They’re Not The Messiahs – They’re Very Naughty BoysPosted: October 22, 2011
Describing it is something altogether more difficult. Essentially this is a BBC comedy-drama that charts the events of 1979 when the Pythons, fresh from making the Life of Brian are trying to get it out on general release. They face opposition from a well-meaning group of Christians with speech impediments (curiously like the group from Citizen Smith), local councils (off-screen pandering to the English chattering class) and it all culminates in the famous debate between Palin, Cleese and some of their detractors on a chat show.
It also features some of the best swashbuckling puppets I’ve yet seen.
Yes you did read that right. It’s hard telling where the fantasy stops and the realism begins. Real events are woven in between fantastical flights that name checks Pythonesque while still feeling fresh and it’s very funny. There’s lots of littles details that add to the story – Palin’s wife is portrayed as Terry Jones female persona and John Cleese has his very own “On behalf of…” to make it clear that this is a fictional rendition and he’s not actually Basil Fawlty (hilarious). While I mention these two characters I also need to mention that the casting is sublime. Not only do the Pythons look like their real-life counterparts but they sound and act just like we imagine them: Palin is the nicest man on the planet, Cleese is difficult, Terry Jones obsessed with cinema, Graham Chapman is gay and smokes a pipe while Terry Gilliam is the maverick always trying to animate the hell out of every idea – oh, and he’s the token American. It’s amazing watching it all come together.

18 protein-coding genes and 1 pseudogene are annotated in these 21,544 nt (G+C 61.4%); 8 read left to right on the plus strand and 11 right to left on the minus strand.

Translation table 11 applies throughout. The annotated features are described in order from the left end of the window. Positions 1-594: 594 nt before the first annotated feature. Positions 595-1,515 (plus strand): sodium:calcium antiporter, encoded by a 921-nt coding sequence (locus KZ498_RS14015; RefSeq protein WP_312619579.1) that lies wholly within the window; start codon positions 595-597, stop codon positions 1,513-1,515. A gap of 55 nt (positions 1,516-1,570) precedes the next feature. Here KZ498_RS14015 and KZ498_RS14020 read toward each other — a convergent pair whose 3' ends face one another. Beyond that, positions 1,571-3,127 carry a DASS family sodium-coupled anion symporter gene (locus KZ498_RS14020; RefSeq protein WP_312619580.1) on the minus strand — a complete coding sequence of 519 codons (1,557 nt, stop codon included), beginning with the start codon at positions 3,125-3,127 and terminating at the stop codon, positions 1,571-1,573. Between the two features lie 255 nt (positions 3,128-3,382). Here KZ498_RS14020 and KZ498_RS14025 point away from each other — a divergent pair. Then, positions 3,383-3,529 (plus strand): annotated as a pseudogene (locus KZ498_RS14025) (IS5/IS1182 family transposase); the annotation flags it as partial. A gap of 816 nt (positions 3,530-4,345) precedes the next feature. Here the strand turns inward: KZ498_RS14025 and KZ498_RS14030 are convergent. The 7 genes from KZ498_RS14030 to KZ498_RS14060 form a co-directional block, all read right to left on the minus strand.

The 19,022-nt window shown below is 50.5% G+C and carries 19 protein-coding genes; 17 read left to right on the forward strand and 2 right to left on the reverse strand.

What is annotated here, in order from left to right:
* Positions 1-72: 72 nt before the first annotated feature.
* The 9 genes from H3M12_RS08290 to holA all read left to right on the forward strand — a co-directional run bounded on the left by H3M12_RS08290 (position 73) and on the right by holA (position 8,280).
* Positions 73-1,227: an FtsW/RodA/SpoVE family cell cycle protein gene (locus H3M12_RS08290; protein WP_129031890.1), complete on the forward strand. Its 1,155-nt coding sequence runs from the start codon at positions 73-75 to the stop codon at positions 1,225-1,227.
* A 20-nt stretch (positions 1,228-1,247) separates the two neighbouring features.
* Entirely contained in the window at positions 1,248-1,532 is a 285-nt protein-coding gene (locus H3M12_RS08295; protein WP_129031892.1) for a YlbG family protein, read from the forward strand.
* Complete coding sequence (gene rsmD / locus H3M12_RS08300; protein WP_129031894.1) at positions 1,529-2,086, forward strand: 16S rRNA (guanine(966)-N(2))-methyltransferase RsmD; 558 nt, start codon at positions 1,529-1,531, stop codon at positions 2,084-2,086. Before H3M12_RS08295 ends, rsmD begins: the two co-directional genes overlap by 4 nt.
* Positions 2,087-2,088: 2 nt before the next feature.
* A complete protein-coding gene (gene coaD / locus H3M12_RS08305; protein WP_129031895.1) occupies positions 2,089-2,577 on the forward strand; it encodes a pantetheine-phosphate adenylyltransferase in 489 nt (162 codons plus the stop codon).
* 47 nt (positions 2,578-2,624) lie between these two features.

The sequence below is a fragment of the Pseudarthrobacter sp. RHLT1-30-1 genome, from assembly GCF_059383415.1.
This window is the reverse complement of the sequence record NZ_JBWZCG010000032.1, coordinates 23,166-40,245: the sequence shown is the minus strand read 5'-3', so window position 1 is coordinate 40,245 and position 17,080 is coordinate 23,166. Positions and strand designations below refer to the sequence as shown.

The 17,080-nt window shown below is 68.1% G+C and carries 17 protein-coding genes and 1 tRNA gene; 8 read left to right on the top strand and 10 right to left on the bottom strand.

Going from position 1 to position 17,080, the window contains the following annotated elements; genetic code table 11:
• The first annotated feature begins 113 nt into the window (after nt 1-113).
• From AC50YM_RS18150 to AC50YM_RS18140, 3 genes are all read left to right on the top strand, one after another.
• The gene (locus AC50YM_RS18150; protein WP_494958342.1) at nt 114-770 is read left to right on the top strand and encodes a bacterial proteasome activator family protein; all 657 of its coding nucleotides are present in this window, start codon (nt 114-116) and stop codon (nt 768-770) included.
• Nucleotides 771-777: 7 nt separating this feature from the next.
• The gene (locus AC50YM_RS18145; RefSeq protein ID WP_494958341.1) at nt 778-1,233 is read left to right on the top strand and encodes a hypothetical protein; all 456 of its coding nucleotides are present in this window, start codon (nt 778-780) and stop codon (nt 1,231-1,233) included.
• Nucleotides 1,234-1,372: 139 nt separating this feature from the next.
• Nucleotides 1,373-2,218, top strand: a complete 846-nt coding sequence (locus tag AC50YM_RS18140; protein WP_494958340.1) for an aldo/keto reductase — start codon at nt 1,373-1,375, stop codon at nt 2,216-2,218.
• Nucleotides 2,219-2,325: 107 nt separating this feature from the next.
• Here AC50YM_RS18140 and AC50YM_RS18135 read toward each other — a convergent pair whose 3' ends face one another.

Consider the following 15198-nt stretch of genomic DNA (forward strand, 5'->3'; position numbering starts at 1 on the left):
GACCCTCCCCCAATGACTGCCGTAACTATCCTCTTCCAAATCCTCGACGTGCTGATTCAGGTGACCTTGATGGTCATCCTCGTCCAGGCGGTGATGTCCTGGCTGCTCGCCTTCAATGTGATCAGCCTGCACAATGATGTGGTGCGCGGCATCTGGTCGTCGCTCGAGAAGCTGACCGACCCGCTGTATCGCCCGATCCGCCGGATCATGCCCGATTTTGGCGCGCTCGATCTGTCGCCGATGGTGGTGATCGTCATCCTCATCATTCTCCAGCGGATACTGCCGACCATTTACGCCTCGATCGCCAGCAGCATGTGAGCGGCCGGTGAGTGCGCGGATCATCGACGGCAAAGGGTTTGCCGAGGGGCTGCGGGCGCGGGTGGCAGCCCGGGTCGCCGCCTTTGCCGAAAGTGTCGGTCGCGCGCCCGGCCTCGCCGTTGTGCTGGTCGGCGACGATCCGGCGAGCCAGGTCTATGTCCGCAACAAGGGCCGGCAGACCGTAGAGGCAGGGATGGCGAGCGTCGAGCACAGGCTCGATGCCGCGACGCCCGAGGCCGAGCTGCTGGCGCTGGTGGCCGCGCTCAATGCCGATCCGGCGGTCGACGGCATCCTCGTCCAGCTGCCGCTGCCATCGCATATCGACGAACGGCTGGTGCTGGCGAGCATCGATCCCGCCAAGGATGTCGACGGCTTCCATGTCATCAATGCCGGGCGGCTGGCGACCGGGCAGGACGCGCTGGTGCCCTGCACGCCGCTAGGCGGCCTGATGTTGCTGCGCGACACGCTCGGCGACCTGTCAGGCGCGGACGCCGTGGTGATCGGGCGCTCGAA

This film needs to be seen. It needs to be discussed. If you’ve any doubts about the BBC this is the sort of drama that makes having it worthwhile.